Around 34,000 people have been placed under arrest thanks to the state of emergency in force in El Salvador since March 27, it was reported Monday as Congress is set to agree on yet another extension of the measure. Human rights organizations have warned of arbitrary arrests.
According to the National Civil Police (PNC), from March 27 to May 22, 33,812 people have been seized on charges that they belonged to terrorist organizations and violent gangs, although no further details have been released as to the degree of each individual's involvement in said groups.
The exception regime, enacted to curb gang violence after an escalation of murders at the end of March, suspends the right to defense while administrative detention is increased from a maximum of 3 days to 15 days. Detainees under this regime are held for up to 15 days, after which they face an initial hearing at which, in most cases, they are assisted by a public attorney appointed to them by the Attorney General's Office. In the meantime, those arrested are sent to different prisons nationwide.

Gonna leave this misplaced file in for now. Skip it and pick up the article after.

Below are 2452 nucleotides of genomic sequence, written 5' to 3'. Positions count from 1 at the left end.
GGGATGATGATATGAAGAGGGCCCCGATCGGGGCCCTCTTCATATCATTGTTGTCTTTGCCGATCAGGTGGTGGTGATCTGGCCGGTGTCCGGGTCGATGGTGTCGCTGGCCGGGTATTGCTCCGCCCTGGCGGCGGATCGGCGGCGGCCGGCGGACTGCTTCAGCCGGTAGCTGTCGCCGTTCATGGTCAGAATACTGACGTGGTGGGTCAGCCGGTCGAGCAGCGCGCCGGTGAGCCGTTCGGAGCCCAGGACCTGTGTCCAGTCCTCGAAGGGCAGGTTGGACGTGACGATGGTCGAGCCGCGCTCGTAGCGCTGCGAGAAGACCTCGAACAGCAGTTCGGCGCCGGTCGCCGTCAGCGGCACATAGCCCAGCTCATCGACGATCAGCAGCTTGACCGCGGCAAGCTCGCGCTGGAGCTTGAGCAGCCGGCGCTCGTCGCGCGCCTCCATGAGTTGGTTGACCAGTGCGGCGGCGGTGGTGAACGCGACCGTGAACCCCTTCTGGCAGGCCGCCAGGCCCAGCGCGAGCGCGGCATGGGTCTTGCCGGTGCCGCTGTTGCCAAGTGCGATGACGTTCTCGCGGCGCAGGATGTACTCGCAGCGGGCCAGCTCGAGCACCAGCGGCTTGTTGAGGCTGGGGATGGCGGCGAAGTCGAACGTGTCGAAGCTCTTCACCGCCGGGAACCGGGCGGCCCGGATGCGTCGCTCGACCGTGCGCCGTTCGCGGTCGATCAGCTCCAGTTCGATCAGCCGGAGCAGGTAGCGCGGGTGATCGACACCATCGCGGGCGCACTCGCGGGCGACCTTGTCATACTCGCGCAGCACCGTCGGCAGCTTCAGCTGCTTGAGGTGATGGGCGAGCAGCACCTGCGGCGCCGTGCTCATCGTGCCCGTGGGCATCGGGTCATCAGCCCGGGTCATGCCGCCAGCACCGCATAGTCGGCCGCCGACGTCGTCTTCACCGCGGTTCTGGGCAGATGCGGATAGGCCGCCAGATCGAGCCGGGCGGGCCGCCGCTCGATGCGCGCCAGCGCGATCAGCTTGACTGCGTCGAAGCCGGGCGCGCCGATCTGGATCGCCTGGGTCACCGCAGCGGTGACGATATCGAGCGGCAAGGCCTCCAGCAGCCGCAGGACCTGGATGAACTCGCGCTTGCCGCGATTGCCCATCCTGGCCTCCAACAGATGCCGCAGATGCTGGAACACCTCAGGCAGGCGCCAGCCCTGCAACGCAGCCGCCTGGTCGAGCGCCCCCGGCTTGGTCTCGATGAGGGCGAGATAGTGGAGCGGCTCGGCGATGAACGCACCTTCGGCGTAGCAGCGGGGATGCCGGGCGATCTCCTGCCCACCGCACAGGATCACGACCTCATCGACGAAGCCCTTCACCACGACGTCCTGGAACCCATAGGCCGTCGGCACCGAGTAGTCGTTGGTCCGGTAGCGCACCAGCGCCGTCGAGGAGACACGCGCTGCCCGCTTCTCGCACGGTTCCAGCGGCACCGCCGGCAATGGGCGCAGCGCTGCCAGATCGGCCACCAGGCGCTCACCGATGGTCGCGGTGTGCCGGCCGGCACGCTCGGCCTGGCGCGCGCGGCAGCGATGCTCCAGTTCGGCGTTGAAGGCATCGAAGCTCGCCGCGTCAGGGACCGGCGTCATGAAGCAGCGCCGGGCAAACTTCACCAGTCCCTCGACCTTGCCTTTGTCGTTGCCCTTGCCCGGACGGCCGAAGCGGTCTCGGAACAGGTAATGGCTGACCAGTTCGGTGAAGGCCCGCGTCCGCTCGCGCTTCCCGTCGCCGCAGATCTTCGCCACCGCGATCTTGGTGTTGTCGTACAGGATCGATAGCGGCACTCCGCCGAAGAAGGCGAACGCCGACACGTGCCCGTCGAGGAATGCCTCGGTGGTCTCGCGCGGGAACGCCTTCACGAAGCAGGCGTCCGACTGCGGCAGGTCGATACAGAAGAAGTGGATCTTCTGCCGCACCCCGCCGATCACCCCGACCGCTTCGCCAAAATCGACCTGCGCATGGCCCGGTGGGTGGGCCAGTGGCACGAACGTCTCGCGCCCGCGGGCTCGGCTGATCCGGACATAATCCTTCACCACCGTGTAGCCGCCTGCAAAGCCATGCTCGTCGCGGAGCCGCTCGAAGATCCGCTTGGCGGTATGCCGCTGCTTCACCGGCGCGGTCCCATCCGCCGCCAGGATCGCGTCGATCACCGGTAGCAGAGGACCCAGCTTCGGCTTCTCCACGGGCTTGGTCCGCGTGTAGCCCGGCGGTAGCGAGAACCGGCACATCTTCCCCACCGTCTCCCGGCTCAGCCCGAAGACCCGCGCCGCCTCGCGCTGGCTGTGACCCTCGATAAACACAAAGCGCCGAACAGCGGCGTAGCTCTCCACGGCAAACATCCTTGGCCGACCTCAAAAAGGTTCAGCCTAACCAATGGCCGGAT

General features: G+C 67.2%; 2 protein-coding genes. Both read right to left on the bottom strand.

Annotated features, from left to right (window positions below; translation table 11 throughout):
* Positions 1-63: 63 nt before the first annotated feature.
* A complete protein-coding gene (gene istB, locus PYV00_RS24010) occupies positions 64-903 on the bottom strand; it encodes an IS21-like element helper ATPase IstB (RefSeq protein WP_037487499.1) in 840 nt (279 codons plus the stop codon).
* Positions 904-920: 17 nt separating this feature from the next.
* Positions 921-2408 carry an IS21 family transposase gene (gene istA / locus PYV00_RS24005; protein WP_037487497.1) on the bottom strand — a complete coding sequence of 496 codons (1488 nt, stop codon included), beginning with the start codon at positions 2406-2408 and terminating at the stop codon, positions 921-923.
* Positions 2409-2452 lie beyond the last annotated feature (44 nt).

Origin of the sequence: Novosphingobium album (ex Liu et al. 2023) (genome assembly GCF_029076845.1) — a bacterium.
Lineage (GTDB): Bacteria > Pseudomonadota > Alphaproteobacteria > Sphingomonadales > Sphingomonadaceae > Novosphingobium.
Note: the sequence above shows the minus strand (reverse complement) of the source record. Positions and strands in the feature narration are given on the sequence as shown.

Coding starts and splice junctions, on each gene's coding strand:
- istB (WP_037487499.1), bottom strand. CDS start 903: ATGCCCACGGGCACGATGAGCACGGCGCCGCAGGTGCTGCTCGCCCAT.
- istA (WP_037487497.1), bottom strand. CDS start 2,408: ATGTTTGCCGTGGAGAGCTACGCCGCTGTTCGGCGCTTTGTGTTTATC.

Under the state of emergency, citizens have also been deprived of other constitutional rights, such as freedom of association and assembly.
President Nayib Bukele asked Congress in March to approve an exception regime for 30 days after a wave of murders between March 25 and 27. The measure was extended April 25 and the regime is expected to span for 30 more days at the request of the Salvadoran head of state.
According to a press report, an alleged breach of a pact between the government and the Mara Salvatrucha (MS13) gang had triggered the wave of murders.
Before March, the Bukele administration claimed to have control over the country and had a drop in murders to show for it, which it claimed was due to the government's Territorial Control plan.
Gangs are a legacy of the country's civil war (1980-1992) which has worsened since the deportation of many of their members from the United States. More than 70,000 reportedly belong to these organizations.